Approximately how much "bandwidth", in bits per second, can typical human visual perception process?

Consider "The Matrix", where we assume a near-perfect digital encoding that can reproduce any experience nearly perfectly, compressed with a digital intelligence beyond our own. Now they need to create a cable that plugs into our brainstem. How much bandwidth would that cable need to carry, in order to simulate full human visual experiences?

For auditory processing -- given all the effort in digital audio compression, it seems likely the answer is somewhere close to 256 kbps (256,000 bits per second), at least within an order of magnitude, give or take. But vision seems far more complex, and I can't find any study or near-approximation that seems plausible.

Presumably the answer is somewhere from 1 mbps (1,000,000 bits per second) to 1,000 times that amount. A naive approach would be what is the theoretical bandwidth to create any arbitrary video, to the fidelity where human perception could not distinguish differences. However, this is so grossly far from accurate that I suspect it is almost meaningless. I am relatively aware that our visual and auditory processing compress and transform the inputs we perceive, leading to optical illusions etc, which would suggest a much lower number than we might otherwise expect.

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    $\begingroup$ This seems relevant: The computer model of the brain $\endgroup$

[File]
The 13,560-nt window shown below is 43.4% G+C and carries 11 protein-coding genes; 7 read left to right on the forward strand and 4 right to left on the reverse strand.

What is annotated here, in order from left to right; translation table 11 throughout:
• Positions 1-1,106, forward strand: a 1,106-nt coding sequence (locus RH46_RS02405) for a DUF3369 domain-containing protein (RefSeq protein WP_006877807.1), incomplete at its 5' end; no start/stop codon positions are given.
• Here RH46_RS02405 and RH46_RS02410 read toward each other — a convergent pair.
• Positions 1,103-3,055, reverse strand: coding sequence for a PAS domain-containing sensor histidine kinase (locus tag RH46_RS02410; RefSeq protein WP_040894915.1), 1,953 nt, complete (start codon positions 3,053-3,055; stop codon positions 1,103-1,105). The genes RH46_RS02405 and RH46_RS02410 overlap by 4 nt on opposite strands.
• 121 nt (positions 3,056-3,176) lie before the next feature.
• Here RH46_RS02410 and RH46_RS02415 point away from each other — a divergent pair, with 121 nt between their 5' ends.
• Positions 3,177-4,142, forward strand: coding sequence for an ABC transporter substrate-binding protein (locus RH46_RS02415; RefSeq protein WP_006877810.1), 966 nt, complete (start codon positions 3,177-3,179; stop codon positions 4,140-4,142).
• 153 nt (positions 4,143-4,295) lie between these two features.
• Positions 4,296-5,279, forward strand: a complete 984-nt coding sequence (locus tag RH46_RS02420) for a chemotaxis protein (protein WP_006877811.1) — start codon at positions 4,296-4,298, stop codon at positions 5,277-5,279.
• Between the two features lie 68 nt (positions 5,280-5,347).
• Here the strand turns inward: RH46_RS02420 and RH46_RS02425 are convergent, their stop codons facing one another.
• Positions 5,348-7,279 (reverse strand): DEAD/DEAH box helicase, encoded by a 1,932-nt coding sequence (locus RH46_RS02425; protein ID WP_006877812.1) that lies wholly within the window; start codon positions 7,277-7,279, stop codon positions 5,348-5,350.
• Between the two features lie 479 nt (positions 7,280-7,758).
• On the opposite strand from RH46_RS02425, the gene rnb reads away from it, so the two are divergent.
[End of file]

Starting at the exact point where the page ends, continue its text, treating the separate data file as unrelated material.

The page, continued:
– Steven Jeuris
    Commented Mar 7, 2021 at 16:43
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    $\begingroup$ Amusingly, this indicates that most every other question of comparison between the brain and computers has already been asked except that of bandwidth. $\endgroup$
    – Abacus
    Commented Apr 8, 2021 at 19:24

2 Answers 2


From these recordings, the researchers calculated that a guinea pig retina transfers data at about 875 kilobits per second. Human retinas have about ten times as many ganglion cells, giving a “bandwidth” of 8.75 megabits per second.

Read more: https://www.newscientist.com/article/dn9633-calculating-the-speed-of-sight/#ixzz7Ig3MCMrR

Source Paper: (Open access)
Koch, K., McLean, J., Segev, R., Freed, M. A., Berry II, M. J., Balasubramanian, V., & Sterling, P. (2006). How much the eye tells the brain. Current Biology, 16(14), 1428-1434. https://doi.org/10.1016/j.cub.2006.05.056


Lets assume you cut the optic nerve and replace it by a computer. There are between 700,000 and 1,700,000 nerve fibers in the optic nerve (lets round it up to 1,000,000 for now). What the temporal resolution of your input should be is less clear. A typical sampling rate in physiology is 1ms so lets choose 1kHz. Then assuming that all you need to know if whether the fiber is carrying a spike or not (1 bit), that gives you a back-of-the-envelope estimate of 1gbps. Surprisingly small, a USB3 port could carry your signal. Furthermore you could theoretically compress that signal by quite a lot without noticeable difference considering the huge redundancies in the signal. So I would say a maximum of 2gbps and probably a lot less than that.



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